September was a particularly poor month for world markets with the fund down 11.41%, lagging MSCI EAFE Value by 244 basis points. At a country level, the UK market was the biggest negative accounting for 1.8% of the differential, hurt particularly by the astonishingly inept “Fiscal Event” when the new Chancellor of the Exchequer published a massive but much trailed energy price subsidy but also the largest package of tax cuts in 50 years without any indication of how the latter would be paid for. This sent the bond and currency market reeling and led to the need for emergency intervention by the Bank of England in the bond market. This was needed to prevent UK pension funds from being forced into sales of bonds and equities to fund margin calls on the derivative packages used by many pension funds to help them match their liabilities and assets. As a result, three of the five largest negative contributors to performance in September were in the UK – BT (-23% in USD terms, -1.0% impact on the differential to MSCI EAFE Value), easyJet (-21%, -0.6%) and Tesco (-20%, -0.5%). The other large negatives were LG H&H (-17%, -0.5%) and Porsche SE (-21%, -0.4%). The positive contributors in the month that were also up in US dollar terms were Exor (+6%, +0.5%), Svenska Handelsbanken (+0.3%, +0.2).

One good indication of the value in Europe that is available today is Germany’s Volkswagen, of which 53% of its ordinary shares are owned by Porsche SE, the holding company of the founding families which is held in the portfolio. At the end of the month, VW sold a 25% stake in its Porsche car subsidiary that valued the subsidiary at €75bn. The IPO was heavily over-subscribed despite the negative sentiment surrounding the German equity market. The market value of VW ended the month valued at €75bn (or €63bn if one uses the lower share price of the heavily traded vote-less preference shares). This implies a ZERO value for the rest of VW that sells 8.5 million cars a year (excluding Porsche cars) including VW, Audi, Skoda, SEAT, Bentley, Lamborghini as well as Scania and MAN trucks! VW’s automotive business has net cash on its balance sheet of €12bn. Even if we assume a collapse in group margin from 8.5% to 4% in a recessionary environment the shares are already trading at 6.5 times these depressed earnings.

The reason for our optimism is that the shares held by the fund and especially those in the hardest hit areas of the UK, European and East Asian emerging markets are now historically cheap, and their currencies all look very undervalued against the US dollar. If the extremes of the last 50 years are any guide, then as Ben Inker of GMO explained in his recent letter, we now have two ways to win—historically cheap stocks and historically cheap currencies. The weighted average upside in the fund has rarely been higher at 65% on a two-year view and we can expect a gross dividend yield of 4% per annum too. The fund is valued at just nine times historic profit and just seven times profits expected over the next 12 months. The price to book ratio of the fund is below one. There is huge value in the shares held by the fund, and much is priced into non-US equity markets. The outlook for the patient and contrarian value investor is surprisingly bright.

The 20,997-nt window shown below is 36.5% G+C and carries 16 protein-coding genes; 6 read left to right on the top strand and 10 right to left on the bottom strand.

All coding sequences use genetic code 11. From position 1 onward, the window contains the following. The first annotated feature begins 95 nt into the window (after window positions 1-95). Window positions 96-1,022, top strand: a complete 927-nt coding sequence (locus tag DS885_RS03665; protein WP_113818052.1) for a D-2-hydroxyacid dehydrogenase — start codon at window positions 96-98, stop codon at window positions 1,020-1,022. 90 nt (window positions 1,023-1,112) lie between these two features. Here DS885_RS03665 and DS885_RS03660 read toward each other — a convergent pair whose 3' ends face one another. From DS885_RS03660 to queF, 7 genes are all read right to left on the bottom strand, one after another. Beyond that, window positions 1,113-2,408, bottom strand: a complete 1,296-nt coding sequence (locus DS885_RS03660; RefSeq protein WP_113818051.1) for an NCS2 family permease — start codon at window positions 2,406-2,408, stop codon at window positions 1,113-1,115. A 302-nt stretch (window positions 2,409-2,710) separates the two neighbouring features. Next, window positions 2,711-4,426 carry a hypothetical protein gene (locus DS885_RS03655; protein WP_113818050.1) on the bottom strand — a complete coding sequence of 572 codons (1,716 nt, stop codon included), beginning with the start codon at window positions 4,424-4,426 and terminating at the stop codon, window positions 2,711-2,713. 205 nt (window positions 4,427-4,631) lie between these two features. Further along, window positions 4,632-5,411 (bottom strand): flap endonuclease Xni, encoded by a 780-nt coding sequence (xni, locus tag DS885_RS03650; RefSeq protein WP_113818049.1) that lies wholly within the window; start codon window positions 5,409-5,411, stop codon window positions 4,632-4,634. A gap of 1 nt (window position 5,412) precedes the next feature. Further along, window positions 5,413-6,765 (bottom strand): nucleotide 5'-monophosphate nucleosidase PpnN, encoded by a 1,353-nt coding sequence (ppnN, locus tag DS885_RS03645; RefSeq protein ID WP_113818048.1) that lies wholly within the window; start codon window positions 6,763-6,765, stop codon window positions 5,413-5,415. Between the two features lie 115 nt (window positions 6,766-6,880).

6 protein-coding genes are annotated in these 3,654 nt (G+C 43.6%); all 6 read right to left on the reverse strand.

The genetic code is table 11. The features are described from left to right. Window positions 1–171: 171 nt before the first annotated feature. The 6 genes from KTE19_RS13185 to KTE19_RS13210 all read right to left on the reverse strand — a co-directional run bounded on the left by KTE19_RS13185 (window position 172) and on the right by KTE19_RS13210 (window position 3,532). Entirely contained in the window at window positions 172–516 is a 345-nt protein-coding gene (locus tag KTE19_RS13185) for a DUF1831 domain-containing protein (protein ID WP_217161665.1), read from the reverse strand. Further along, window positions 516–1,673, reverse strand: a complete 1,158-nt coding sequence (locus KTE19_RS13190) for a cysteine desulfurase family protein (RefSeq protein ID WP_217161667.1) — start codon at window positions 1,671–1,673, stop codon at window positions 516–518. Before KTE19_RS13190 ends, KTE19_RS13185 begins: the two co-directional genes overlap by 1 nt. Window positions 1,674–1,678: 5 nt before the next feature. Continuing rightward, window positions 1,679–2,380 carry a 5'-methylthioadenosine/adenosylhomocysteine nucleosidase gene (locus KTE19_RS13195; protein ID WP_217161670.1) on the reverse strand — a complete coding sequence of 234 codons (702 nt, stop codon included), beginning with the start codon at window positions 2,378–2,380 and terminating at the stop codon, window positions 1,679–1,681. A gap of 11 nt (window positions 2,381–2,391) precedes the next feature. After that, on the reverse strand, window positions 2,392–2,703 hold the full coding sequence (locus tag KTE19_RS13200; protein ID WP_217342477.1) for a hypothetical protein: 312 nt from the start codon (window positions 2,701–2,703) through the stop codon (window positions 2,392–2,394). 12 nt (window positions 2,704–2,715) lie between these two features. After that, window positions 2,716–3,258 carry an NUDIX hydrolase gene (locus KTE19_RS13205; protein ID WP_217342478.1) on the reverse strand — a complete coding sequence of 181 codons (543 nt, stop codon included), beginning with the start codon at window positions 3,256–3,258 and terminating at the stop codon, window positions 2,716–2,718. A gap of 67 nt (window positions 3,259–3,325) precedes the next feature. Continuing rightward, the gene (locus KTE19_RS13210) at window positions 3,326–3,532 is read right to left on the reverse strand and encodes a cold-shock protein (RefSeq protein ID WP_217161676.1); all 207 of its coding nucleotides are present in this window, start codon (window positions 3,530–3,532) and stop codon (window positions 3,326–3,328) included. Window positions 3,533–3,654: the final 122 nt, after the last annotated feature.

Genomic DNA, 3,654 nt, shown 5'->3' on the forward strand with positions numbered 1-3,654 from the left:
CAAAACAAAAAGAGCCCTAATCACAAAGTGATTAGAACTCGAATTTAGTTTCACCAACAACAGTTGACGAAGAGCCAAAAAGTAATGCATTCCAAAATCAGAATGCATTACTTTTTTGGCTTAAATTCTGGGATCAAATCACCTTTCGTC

Portfolio Allocations as of September 30, 2022

By RegionFund
North America 0.00%
Asia ex-Japan16.14%
Latin America 3.64%
Australia/New Zealand 0.00%
Middle East 0.00%
Other Countries 0.00%
By SectorFund
Consumer Discretionary9.24%
Information Technology3.70%
Communication Services5.45%
Health Care & Pharmaceuticals14.99%
Industrials 20.24%
Consumer Staples 12.16%
Real Estate 0.00%

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The funds’ investment objectives, risks, charges, and expenses must be considered carefully before investing. The statutory and summary prospectuses contain this and other important information about the investment company, and it may be obtained by calling 1-800-960-0188, or visiting Read it carefully before investing.

Mutual fund investing involves risk. Principal loss is possible. Past performance does not guarantee future results. 

The fund will invest in foreign securities. Investing in foreign securities exposes investors to economic, political and market risks and fluctuations in foreign currencies. Though not a small-cap fund, the fund may invest in the securities of small companies. Small-company investing subjects investors to additional risks, including security price volatility and less liquidity than investing in larger companies. Investments in emerging market countries involve additional risks such as government dependence on a few industries or resources, government-imposed taxes on foreign investment or limits on the removal of capital from a country, unstable government and volatile markets. A value investing style subjects the fund to the risk that the valuations never improve or that the returns on value equity securities are less than returns on other styles of investing or the overall stock market.